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President Trump signs $1.3 Trillion Dollar Budget Bill

President Trump signs $1.3 Trillion Dollar Budget Bill

That's much less than the $25 billion Trump wants.

The bill signing came a few hours after Trump created his latest round of last-minute drama by tweeting that he was "considering" a veto.

He says, "this is a short term funding, but it's immediate". As recently as Thursday, Mr. Trump's top White House staff said he would sign it, and the president himself in a tweet Wednesday touted the bill's funding for his border wall.

A veto would have created another government shutdown.

"But because of the great gains we've been able to make for our military, that overrode the veto", the president said after signing the legislation in private.

He blamed Democrats in particular for not giving priority to the military - which gets a $66bn increase over 2017 spending - and insisting on their own measures being included. Most lawmakers have already left Washington for a two week recess.

The US Senate narrowly averted a government shutdown by passing a US$1.3 trillion (S$1.7 trillion) spending Bill early yesterday, but President Donald Trump made a surprising threat to veto the Bill, raising the spectre of a possible shutdown.

Trump has been fuming because the package does not include protections for "Dreamer" immigrants and doesn't provide enough money for his promised border wall.

Trump - who'd hailed the deal Thursday - went on to tout the new spending bill's $655 billion in military spending as a necessity that enshrines the USA armed forces as "by far the strongest in the world".

Trump said he had signed the bill, despite his qualms on some issues, because a $60 billion increase in military spending had convinced him it was a worthwhile compromise.

Several advisers inside and outside the White House had characterized the tweet as Trump blowing off steam.

Trump eventually signed the bill, but not before holding a press conference on Friday during which he criticized the process.

The bill easily passed by the House Thursday. A senior White House official said last week he remains opposed.

Trump's reluctant announcement came hours after he confused both Republicans and Democrats by tweeting that he was "considering a VETO" on the massive spending bill because he claimed Democrats had "abandoned" the immigrants protected by the Obama-era Deferred Action for Childhood Arrivals program.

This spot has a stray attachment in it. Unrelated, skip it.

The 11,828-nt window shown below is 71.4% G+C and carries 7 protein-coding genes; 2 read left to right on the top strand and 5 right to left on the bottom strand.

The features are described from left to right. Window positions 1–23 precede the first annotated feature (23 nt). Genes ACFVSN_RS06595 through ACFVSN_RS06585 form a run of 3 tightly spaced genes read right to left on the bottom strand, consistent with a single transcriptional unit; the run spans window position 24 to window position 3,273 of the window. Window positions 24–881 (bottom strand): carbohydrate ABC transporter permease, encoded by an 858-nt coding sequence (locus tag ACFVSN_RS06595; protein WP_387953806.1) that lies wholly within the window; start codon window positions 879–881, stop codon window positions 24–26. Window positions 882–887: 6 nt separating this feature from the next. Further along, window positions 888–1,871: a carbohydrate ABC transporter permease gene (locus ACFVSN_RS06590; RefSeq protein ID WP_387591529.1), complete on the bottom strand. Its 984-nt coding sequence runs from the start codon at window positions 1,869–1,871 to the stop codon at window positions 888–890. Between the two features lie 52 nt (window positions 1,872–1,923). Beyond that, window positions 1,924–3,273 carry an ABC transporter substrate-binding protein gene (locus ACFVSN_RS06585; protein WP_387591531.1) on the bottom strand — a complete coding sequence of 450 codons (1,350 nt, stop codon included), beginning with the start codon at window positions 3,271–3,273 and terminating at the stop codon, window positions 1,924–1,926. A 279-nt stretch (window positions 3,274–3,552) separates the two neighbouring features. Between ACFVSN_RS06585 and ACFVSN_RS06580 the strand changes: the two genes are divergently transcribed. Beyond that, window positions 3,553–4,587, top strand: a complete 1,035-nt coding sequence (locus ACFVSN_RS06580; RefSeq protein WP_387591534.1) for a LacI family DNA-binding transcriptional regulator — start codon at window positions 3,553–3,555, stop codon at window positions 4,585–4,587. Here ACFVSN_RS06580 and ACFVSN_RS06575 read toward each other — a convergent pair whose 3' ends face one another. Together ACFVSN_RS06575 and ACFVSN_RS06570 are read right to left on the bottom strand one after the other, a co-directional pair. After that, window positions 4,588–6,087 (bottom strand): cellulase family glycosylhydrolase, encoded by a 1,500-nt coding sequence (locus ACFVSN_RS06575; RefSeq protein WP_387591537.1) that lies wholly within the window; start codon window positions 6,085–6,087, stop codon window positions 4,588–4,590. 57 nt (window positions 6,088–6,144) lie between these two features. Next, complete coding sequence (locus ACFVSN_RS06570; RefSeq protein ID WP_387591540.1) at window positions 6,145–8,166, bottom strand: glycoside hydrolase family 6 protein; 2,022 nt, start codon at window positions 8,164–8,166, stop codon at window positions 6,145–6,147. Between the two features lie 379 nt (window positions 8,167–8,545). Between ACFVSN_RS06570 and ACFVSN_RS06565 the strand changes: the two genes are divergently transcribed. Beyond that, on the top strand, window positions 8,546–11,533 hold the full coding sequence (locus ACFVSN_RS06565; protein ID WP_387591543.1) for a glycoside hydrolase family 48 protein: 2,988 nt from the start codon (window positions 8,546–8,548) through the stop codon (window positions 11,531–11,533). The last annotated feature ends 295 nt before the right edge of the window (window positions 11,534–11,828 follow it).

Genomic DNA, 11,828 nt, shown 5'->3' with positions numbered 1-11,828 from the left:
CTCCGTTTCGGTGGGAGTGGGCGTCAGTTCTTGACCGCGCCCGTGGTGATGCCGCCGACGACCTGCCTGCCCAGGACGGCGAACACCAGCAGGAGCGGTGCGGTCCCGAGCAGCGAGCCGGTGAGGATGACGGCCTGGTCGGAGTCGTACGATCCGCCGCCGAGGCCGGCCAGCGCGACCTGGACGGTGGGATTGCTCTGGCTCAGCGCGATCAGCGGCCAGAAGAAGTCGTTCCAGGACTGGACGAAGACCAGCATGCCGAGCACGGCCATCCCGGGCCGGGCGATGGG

Trump's decision to ultimately sign the bill averted what would have been the third federal shutdown of the year, an outcome both parties wanted to avoid.

As the six-month spending budget deal was coming together, there had been reports Trump had balked at the bill and had to be persuaded by Ryan to support it. Barreto says if there's still no solution by November, Republicans may be the ones to pay the price, because it's Democrats, he says, who have the "winning card" when it comes time to debate immigration issues.

Rep. Mark Meadows, R-N.C., chairman of the freedom caucus and a friend of the president, said in a tweet that the group would "fully support" a veto, adding that Congress should pass a short-term budget resolution while Trump and congressional leaders "negotiate a better deal for the forgotten men and women of America". "The Democrats would not do it", the president said.

A copy of the 2232-page spending bill.


FILE - Prototypes for U.S. President Donald Trump's border wall with Mexico are seen behind the current border fence in this picture taken from the Mexican side of the border in Tijuana, Oct. 12, 2017.

He added that Democrats are using DACA recipients "for their own purposes". The bill would give DACA recipients a path to citizenship and give the Department of Homeland Security "operational control" of the southern border by the end of 2020 through "physical barriers" and other means. "Yes", the director of the Office of Management and Budget, which drafts and distributes Statements of Administration Policy, said at the start of a hastily arranged news conference.



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